Archive for the ‘computing’ category: Page 6

Apr 9, 2023

New atomic-scale understanding of catalysis could unlock massive energy savings

Posted by in categories: chemistry, computing, food

In an advance they consider a breakthrough in computational chemistry research, University of Wisconsin–Madison chemical engineers have developed model of how catalytic reactions work at the atomic scale. This understanding could allow engineers and chemists to develop more efficient catalysts and tune industrial processes—potentially with enormous energy savings, given that 90% of the products we encounter in our lives are produced, at least partially, via catalysis.

Catalyst materials accelerate without undergoing changes themselves. They are critical for refining petroleum products and for manufacturing pharmaceuticals, plastics, food additives, fertilizers, green fuels, industrial chemicals and much more.

Scientists and engineers have spent decades fine-tuning catalytic reactions—yet because it’s currently impossible to directly observe those reactions at the and pressures often involved in industrial-scale catalysis, they haven’t known exactly what is taking place on the nano and atomic scales. This new research helps unravel that mystery with potentially major ramifications for industry.

Apr 8, 2023

Quantum computers can’t teleport things—yet

Posted by in categories: computing, cosmology, particle physics, quantum physics

Simulating a wormhole has long been a goal in quantum physics. But current quantum computers don’t have enough qubits to teleport particles.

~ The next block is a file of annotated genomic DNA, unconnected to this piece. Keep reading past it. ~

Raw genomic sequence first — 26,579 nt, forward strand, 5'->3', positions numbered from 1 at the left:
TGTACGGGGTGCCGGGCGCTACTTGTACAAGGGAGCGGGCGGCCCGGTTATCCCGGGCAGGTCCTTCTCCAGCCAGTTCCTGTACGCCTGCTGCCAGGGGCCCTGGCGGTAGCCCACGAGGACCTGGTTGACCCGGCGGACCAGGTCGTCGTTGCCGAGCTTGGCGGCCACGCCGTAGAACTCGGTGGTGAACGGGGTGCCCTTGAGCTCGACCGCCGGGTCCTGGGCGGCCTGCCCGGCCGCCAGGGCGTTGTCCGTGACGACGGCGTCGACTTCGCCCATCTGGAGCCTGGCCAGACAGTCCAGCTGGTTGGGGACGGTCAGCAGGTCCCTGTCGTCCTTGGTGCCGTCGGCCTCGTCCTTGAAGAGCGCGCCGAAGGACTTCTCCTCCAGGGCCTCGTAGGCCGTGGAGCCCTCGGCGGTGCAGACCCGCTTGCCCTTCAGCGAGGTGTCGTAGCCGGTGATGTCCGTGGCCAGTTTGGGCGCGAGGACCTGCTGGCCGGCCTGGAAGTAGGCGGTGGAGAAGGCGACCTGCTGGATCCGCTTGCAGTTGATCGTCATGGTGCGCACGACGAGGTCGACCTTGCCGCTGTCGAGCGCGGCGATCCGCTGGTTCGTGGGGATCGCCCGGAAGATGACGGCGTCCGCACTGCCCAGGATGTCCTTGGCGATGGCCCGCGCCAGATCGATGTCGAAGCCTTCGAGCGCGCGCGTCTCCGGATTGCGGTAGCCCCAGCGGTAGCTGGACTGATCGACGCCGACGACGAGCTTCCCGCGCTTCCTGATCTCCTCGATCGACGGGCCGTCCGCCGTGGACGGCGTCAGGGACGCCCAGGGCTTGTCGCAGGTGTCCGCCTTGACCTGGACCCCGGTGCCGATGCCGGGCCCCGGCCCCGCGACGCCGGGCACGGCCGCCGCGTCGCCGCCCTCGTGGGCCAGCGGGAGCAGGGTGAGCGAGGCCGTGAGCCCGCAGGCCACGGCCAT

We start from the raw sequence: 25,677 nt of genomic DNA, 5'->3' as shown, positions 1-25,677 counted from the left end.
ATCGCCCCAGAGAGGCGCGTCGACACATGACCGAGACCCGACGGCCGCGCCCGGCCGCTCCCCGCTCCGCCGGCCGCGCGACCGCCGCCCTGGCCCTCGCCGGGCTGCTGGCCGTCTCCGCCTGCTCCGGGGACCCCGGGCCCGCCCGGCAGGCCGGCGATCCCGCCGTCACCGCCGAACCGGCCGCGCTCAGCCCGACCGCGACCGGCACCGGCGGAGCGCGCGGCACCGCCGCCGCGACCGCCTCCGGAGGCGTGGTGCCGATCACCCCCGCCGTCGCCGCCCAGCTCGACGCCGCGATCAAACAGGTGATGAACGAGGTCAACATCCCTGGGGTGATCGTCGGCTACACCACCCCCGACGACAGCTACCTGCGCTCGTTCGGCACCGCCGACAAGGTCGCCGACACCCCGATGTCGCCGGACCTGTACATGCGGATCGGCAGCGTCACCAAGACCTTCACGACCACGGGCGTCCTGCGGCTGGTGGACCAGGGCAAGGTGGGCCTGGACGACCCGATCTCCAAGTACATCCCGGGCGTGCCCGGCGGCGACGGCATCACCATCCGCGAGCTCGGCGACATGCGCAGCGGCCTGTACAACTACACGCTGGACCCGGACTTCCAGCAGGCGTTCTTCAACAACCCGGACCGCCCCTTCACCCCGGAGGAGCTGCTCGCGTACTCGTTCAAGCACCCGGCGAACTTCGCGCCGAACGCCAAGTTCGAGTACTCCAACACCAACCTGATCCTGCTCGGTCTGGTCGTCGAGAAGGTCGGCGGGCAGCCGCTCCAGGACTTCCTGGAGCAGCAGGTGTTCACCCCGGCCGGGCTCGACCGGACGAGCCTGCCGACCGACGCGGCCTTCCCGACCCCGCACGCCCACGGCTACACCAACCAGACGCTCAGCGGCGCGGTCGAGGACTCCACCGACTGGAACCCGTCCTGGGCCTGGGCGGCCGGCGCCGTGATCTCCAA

Apr 7, 2023

Samsung cuts memory chip production as it hits worst quarterly profit since 2009

Posted by in categories: computing, futurism

Samsung Electronics plans to cut back memory chip production as its operating profit in the first quarter of 2023 is expected to plummet about 96% from the previous year. This will be the lowest profit posted by the South Korean tech giant since Q1 2009.

The global macroeconomic slowdown, memory chip oversupply and sluggish demand have hurt its profit, the world’s largest memory chip maker said in its preliminary earnings release on Friday.

“Samsung is adjusting to lower its memory production to a meaningful level,” it noted. Samsung claims to optimize line operations to secure enough memory chip volume for future demand. The tech company added that it will continue to invest in infrastructure and research and development to strengthen its tech leadership in the industry.

Apr 5, 2023

MIT scientists produce ‘ultrastable’ materials using new computing method

Posted by in categories: chemistry, computing, engineering

The resulting materials could be used for capturing greenhouse gases.

MIT researchers have used a computational model to identify about 10,000 possible metal-organic framework MOF structures that they classify as “ultrastable.” These states make them good candidates for applications such as converting methane gas to methanol.

“When people come up with hypothetical MOF materials, they don’t necessarily know beforehand how stable that material is,” said in a statement published on Tuesday Heather Kulik, an MIT associate professor of chemistry and chemical engineering and the senior author of the study.

Apr 4, 2023

Crystal impervious to radiation could be used in spaceship computers

Posted by in categories: computing, space travel

Putting two forms of semiconductor material called gallium oxide together seems to make it completely resistant to radiation.

By Alex Wilkins

Apr 4, 2023

Plastic transistor amplifies biochemical sensing signal

Posted by in categories: biotech/medical, chemistry, computing, health

The molecules in our bodies are in constant communication. Some of these molecules provide a biochemical fingerprint that could indicate how a wound is healing, whether or not a cancer treatment is working or that a virus has invaded the body. If we could sense these signals in real time with high sensitivity, then we might be able to recognize health problems faster and even monitor disease as it progresses.

Now Northwestern University researchers have developed a new technology that makes it easier to eavesdrop on our body’s inner conversations.